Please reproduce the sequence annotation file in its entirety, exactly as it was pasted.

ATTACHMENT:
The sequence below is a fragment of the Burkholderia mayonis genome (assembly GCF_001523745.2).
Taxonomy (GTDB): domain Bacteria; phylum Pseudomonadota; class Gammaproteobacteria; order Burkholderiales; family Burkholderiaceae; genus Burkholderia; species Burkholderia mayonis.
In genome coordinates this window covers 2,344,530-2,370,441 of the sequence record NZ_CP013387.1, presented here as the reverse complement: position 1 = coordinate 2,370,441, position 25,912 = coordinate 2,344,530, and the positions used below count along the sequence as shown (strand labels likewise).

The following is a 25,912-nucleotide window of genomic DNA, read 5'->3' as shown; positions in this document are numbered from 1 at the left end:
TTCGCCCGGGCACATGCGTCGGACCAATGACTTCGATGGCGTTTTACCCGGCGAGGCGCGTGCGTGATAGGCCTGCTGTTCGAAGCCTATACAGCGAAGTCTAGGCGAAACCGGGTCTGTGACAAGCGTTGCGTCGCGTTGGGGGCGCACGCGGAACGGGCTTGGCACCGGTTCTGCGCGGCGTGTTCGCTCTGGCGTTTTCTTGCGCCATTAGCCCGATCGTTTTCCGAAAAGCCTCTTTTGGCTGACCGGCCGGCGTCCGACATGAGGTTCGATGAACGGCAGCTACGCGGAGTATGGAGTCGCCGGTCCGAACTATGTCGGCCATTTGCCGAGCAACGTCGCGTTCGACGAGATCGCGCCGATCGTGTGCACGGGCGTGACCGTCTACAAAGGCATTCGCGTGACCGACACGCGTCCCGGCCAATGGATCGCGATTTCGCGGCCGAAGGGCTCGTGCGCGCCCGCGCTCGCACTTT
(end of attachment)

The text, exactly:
The sequence below is a fragment of the Burkholderia mayonis genome (assembly GCF_001523745.2).
Taxonomy (GTDB): domain Bacteria; phylum Pseudomonadota; class Gammaproteobacteria; order Burkholderiales; family Burkholderiaceae; genus Burkholderia; species Burkholderia mayonis.
In genome coordinates this window covers 2,344,530-2,370,441 of the sequence record NZ_CP013387.1, presented here as the reverse complement: position 1 = coordinate 2,370,441, position 25,912 = coordinate 2,344,530, and the positions used below count along the sequence as shown (strand labels likewise).

The following is a 25,912-nucleotide window of genomic DNA, read 5'->3' as shown; positions in this document are numbered from 1 at the left end:
TTCGCCCGGGCACATGCGTCGGACCAATGACTTCGATGGCGTTTTACCCGGCGAGGCGCGTGCGTGATAGGCCTGCTGTTCGAAGCCTATACAGCGAAGTCTAGGCGAAACCGGGTCTGTGACAAGCGTTGCGTCGCGTTGGGGGCGCACGCGGAACGGGCTTGGCACCGGTTCTGCGCGGCGTGTTCGCTCTGGCGTTTTCTTGCGCCATTAGCCCGATCGTTTTCCGAAAAGCCTCTTTTGGCTGACCGGCCGGCGTCCGACATGAGGTTCGATGAACGGCAGCTACGCGGAGTATGGAGTCGCCGGTCCGAACTATGTCGGCCATTTGCCGAGCAACGTCGCGTTCGACGAGATCGCGCCGATCGTGTGCACGGGCGTGACCGTCTACAAAGGCATTCGCGTGACCGACACGCGTCCCGGCCAATGGATCGCGATTTCGCGGCCGAAGGGCTCGTGCGCGCCCGCGCTCGCACTTT